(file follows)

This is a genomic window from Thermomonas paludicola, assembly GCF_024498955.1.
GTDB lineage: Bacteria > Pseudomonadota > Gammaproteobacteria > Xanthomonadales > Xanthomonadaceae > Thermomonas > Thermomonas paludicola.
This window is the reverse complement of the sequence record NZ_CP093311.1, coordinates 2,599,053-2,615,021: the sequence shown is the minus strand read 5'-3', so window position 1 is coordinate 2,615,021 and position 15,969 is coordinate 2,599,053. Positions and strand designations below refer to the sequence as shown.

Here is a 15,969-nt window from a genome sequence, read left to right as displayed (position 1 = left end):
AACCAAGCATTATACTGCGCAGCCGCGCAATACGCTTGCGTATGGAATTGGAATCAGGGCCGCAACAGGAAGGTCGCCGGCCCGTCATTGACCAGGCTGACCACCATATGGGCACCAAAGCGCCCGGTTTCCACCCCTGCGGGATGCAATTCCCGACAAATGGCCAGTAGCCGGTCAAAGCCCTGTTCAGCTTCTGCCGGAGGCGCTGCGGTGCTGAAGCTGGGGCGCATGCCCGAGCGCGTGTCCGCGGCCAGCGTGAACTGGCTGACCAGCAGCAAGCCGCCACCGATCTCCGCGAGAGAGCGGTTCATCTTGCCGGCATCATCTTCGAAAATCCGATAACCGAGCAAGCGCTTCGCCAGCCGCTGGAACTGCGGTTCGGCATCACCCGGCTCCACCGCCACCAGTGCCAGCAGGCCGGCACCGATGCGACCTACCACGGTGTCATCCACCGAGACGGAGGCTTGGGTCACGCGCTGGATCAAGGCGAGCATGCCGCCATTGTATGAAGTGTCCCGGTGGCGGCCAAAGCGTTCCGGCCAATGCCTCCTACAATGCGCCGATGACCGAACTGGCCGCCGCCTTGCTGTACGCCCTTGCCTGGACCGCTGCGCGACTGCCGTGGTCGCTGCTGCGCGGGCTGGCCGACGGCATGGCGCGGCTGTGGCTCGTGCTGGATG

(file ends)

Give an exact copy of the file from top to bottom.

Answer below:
This is a genomic window from Thermomonas paludicola, assembly GCF_024498955.1.
GTDB lineage: Bacteria > Pseudomonadota > Gammaproteobacteria > Xanthomonadales > Xanthomonadaceae > Thermomonas > Thermomonas paludicola.
This window is the reverse complement of the sequence record NZ_CP093311.1, coordinates 2,599,053-2,615,021: the sequence shown is the minus strand read 5'-3', so window position 1 is coordinate 2,615,021 and position 15,969 is coordinate 2,599,053. Positions and strand designations below refer to the sequence as shown.

Here is a 15,969-nt window from a genome sequence, read left to right as displayed (position 1 = left end):
AACCAAGCATTATACTGCGCAGCCGCGCAATACGCTTGCGTATGGAATTGGAATCAGGGCCGCAACAGGAAGGTCGCCGGCCCGTCATTGACCAGGCTGACCACCATATGGGCACCAAAGCGCCCGGTTTCCACCCCTGCGGGATGCAATTCCCGACAAATGGCCAGTAGCCGGTCAAAGCCCTGTTCAGCTTCTGCCGGAGGCGCTGCGGTGCTGAAGCTGGGGCGCATGCCCGAGCGCGTGTCCGCGGCCAGCGTGAACTGGCTGACCAGCAGCAAGCCGCCACCGATCTCCGCGAGAGAGCGGTTCATCTTGCCGGCATCATCTTCGAAAATCCGATAACCGAGCAAGCGCTTCGCCAGCCGCTGGAACTGCGGTTCGGCATCACCCGGCTCCACCGCCACCAGTGCCAGCAGGCCGGCACCGATGCGACCTACCACGGTGTCATCCACCGAGACGGAGGCTTGGGTCACGCGCTGGATCAAGGCGAGCATGCCGCCATTGTATGAAGTGTCCCGGTGGCGGCCAAAGCGTTCCGGCCAATGCCTCCTACAATGCGCCGATGACCGAACTGGCCGCCGCCTTGCTGTACGCCCTTGCCTGGACCGCTGCGCGACTGCCGTGGTCGCTGCTGCGCGGGCTGGCCGACGGCATGGCGCGGCTGTGGCTCGTGCTGGATG